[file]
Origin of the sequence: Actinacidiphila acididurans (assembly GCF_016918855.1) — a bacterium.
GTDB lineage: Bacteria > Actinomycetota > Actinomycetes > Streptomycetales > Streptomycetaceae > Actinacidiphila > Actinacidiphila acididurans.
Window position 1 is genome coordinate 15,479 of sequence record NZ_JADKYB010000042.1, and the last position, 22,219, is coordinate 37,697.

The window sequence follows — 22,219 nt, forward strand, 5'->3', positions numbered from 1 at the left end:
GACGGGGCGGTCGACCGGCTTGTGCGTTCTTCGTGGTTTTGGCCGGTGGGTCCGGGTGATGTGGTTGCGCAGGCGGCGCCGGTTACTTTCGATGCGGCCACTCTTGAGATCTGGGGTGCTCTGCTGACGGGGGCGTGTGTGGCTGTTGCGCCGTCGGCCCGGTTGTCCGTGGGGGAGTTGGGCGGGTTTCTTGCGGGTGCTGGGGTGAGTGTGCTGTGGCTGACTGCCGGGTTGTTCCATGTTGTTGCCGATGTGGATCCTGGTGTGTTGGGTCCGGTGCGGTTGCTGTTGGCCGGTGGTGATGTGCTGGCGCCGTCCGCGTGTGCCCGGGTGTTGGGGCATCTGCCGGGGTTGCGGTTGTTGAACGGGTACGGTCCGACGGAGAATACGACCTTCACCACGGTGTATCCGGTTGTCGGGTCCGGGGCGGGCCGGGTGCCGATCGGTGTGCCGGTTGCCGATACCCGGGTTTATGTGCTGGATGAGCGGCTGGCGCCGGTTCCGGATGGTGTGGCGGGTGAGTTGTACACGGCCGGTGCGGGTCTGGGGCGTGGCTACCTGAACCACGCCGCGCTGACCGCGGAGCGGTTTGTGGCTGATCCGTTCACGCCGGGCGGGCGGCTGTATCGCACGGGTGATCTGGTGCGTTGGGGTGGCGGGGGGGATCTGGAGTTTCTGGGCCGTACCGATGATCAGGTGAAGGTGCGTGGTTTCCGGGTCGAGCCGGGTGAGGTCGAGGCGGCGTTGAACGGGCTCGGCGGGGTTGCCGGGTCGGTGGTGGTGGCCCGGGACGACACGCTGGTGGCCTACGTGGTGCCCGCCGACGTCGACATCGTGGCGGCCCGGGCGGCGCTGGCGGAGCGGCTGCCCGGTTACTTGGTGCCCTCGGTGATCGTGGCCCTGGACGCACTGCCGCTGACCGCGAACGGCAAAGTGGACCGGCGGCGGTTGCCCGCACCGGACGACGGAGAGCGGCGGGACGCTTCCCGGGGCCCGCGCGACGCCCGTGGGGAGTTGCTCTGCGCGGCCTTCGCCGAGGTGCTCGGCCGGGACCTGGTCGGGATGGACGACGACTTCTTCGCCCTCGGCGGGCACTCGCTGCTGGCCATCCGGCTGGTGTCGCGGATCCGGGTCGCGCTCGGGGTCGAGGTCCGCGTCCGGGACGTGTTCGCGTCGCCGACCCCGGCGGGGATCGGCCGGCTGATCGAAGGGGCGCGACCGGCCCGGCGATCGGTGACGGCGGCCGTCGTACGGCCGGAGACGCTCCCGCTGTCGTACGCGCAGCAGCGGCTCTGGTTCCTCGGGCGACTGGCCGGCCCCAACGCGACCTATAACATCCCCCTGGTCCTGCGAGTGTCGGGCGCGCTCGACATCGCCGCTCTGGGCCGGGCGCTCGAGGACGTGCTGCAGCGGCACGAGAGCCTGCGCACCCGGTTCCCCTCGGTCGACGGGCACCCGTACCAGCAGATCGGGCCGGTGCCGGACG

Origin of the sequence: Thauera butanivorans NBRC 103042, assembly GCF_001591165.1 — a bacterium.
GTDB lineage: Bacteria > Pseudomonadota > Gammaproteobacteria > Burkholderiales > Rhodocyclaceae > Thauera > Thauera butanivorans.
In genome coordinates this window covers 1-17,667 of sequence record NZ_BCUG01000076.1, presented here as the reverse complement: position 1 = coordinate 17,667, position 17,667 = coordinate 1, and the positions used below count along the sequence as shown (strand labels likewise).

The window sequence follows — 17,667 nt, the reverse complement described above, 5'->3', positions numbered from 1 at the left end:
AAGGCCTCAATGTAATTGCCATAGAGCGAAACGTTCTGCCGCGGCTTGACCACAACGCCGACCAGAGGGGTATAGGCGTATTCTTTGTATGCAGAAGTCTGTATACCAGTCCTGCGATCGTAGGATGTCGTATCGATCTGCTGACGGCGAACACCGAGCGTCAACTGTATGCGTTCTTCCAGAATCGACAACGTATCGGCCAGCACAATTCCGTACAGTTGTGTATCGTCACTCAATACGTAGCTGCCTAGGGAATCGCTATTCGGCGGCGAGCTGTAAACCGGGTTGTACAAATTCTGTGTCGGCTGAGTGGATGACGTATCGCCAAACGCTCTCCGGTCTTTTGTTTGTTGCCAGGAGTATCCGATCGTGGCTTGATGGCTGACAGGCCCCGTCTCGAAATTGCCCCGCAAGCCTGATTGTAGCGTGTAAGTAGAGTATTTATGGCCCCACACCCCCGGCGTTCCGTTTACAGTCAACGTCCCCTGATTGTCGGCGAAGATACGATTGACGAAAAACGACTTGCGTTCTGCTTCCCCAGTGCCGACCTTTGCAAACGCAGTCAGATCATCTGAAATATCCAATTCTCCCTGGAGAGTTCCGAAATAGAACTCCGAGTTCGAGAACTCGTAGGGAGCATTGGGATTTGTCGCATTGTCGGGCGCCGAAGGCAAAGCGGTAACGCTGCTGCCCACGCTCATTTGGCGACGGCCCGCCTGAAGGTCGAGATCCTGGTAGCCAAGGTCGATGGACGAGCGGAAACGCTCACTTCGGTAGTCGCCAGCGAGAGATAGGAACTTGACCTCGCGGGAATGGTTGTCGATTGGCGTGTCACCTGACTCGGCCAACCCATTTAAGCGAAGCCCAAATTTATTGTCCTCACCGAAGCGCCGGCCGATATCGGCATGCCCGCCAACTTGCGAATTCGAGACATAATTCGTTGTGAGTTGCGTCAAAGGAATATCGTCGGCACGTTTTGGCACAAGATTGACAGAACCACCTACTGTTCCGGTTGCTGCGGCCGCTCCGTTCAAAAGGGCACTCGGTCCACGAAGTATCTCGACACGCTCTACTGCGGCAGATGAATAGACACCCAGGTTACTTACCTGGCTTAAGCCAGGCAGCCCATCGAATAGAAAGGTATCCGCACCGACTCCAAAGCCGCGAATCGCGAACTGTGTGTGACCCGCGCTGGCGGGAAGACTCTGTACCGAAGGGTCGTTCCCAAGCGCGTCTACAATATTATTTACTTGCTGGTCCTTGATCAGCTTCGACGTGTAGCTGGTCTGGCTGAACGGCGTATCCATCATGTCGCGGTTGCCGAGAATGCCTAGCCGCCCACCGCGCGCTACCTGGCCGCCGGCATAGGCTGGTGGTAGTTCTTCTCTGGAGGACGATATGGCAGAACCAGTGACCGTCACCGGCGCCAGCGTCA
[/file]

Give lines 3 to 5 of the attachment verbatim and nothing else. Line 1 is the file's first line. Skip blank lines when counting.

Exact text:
Window position 1 is genome coordinate 15,479 of sequence record NZ_JADKYB010000042.1, and the last position, 22,219, is coordinate 37,697.

The window sequence follows — 22,219 nt, forward strand, 5'->3', positions numbered from 1 at the left end:
GACGGGGCGGTCGACCGGCTTGTGCGTTCTTCGTGGTTTTGGCCGGTGGGTCCGGGTGATGTGGTTGCGCAGGCGGCGCCGGTTACTTTCGATGCGGCCACTCTTGAGATCTGGGGTGCTCTGCTGACGGGGGCGTGTGTGGCTGTTGCGCCGTCGGCCCGGTTGTCCGTGGGGGAGTTGGGCGGGTTTCTTGCGGGTGCTGGGGTGAGTGTGCTGTGGCTGACTGCCGGGTTGTTCCATGTTGTTGCCGATGTGGATCCTGGTGTGTTGGGTCCGGTGCGGTTGCTGTTGGCCGGTGGTGATGTGCTGGCGCCGTCCGCGTGTGCCCGGGTGTTGGGGCATCTGCCGGGGTTGCGGTTGTTGAACGGGTACGGTCCGACGGAGAATACGACCTTCACCACGGTGTATCCGGTTGTCGGGTCCGGGGCGGGCCGGGTGCCGATCGGTGTGCCGGTTGCCGATACCCGGGTTTATGTGCTGGATGAGCGGCTGGCGCCGGTTCCGGATGGTGTGGCGGGTGAGTTGTACACGGCCGGTGCGGGTCTGGGGCGTGGCTACCTGAACCACGCCGCGCTGACCGCGGAGCGGTTTGTGGCTGATCCGTTCACGCCGGGCGGGCGGCTGTATCGCACGGGTGATCTGGTGCGTTGGGGTGGCGGGGGGGATCTGGAGTTTCTGGGCCGTACCGATGATCAGGTGAAGGTGCGTGGTTTCCGGGTCGAGCCGGGTGAGGTCGAGGCGGCGTTGAACGGGCTCGGCGGGGTTGCCGGGTCGGTGGTGGTGGCCCGGGACGACACGCTGGTGGCCTACGTGGTGCCCGCCGACGTCGACATCGTGGCGGCCCGGGCGGCGCTGGCGGAGCGGCTGCCCGGTTACTTGGTGCCCTCGGTGATCGTGGCCCTGGACGCACTGCCGCTGACCGCGAACGGCAAAGTGGACCGGCGGCGGTTGCCCGCACCGGACGACGGAGAGCGGCGGGACGCTTCCCGGGGCCCGCGCGACGCCCGTGGGGAGTTGCTCTGCGCGGCCTTCGCCGAGGTGCTCGGCCGGGACCTGGTCGGGATGGACGACGACTTCTTCGCCCTCGGCGGGCACTCGCTGCTGGCCATCCGGCTGGTGTCGCGGATCCGGGTCGCGCTCGGGGTCGAGGTCCGCGTCCGGGACGTGTTCGCGTCGCCGACCCCGGCGGGGATCGGCCGGCTGATCGAAGGGGCGCGACCGGCCCGGCGATCGGTGACGGCGGCCGTCGTACGGCCGGAGACGCTCCCGCTGTCGTACGCGCAGCAGCGGCTCTGGTTCCTCGGGCGACTGGCCGGCCCCAACGCGACCTATAACATCCCCCTGGTCCTGCGAGTGTCGGGCGCGCTCGACATCGCCGCTCTGGGCCGGGCGCTCGAGGACGTGCTGCAGCGGCACGAGAGCCTGCGCACCCGGTTCCCCTCGGTCGACGGGCACCCGTACCAGCAGATCGGGCCGGTGCCGGACG